Blues guitarist and pioneer of the “West Side” style of blues Jimmy Dawkins died on April 10 at his home on Chicago’s far South Side. (David Redfern/Redferns)

Jimmy “Fast Fingers” Dawkins, a Chicago bluesman who was known for his stellar guitar playing and mellow singing voice, died April 10. He was 76.

Bob Koester, the owner of Delmark Records, confirmed Mr. Dawkins’s death. The cause could not be immediately confirmed. The Chicago Sun-Times reported that he died at his home in Chicago.

James Henry Dawkins was born in Tchula, Miss. An only child, he taught himself to play guitar before moving to Chicago in the 1950s.

Koester said Mr. Dawkins did not immediately begin his music career, instead working in a box factory before taking to Chicago’s streets to play for tips. He formed a band in the 1960s and began working in Chicago’s blues clubs, gaining a reputation as an excellent sideman and playing with such notables as Otis Rush and Buddy Guy.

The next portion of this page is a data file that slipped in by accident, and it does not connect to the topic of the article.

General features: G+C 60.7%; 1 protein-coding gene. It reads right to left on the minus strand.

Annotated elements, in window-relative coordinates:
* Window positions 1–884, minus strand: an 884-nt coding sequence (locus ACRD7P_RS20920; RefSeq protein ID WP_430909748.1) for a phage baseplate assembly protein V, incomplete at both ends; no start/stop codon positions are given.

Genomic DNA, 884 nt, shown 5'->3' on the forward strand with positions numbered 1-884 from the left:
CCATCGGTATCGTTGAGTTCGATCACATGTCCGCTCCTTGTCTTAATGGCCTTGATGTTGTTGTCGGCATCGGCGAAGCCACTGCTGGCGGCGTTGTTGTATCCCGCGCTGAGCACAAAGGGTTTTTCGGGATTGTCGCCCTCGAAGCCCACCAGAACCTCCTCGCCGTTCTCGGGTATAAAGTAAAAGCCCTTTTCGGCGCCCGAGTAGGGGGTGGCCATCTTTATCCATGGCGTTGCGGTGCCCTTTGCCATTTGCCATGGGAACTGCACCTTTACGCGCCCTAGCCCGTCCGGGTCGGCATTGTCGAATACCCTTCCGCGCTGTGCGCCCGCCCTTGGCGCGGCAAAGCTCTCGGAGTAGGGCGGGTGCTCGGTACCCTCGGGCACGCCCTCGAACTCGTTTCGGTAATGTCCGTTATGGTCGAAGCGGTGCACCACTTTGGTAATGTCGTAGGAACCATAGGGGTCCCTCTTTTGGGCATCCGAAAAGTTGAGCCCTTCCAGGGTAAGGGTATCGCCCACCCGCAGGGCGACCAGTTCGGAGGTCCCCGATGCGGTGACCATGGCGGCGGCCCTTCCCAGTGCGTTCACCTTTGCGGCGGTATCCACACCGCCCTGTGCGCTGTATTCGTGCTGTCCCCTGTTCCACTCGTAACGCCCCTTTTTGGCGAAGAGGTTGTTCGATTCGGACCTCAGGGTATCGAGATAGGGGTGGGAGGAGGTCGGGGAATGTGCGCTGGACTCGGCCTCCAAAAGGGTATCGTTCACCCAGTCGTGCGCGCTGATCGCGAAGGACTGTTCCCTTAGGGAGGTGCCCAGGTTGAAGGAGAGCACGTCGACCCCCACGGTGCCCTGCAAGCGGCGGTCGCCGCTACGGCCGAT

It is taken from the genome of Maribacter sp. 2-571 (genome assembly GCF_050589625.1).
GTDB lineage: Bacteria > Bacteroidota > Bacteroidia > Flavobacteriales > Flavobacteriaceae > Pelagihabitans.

Mr. Dawkins’s first album, “Fast Fingers,” released on the Delmark label in 1969, boosted his reputation, particularly in Europe and Japan, where he toured frequently.

“He didn’t like his nickname,” Koester said. “It gave the impression that he played only upbeat music.”

Mr. Dawkins performed a style of music known as the West Side Chicago blues — a mellower sound that reflected his Mississippi roots, instead of the harder-edged sounds of the city’s South Side.

“His voice was feathery, soft,” Koester said. “He wasn’t a shouter, which is unusual in blues.”

In addition to performing, Mr. Dawkins was a frequent contributor to Living Blues magazine.

Information on survivors was not available.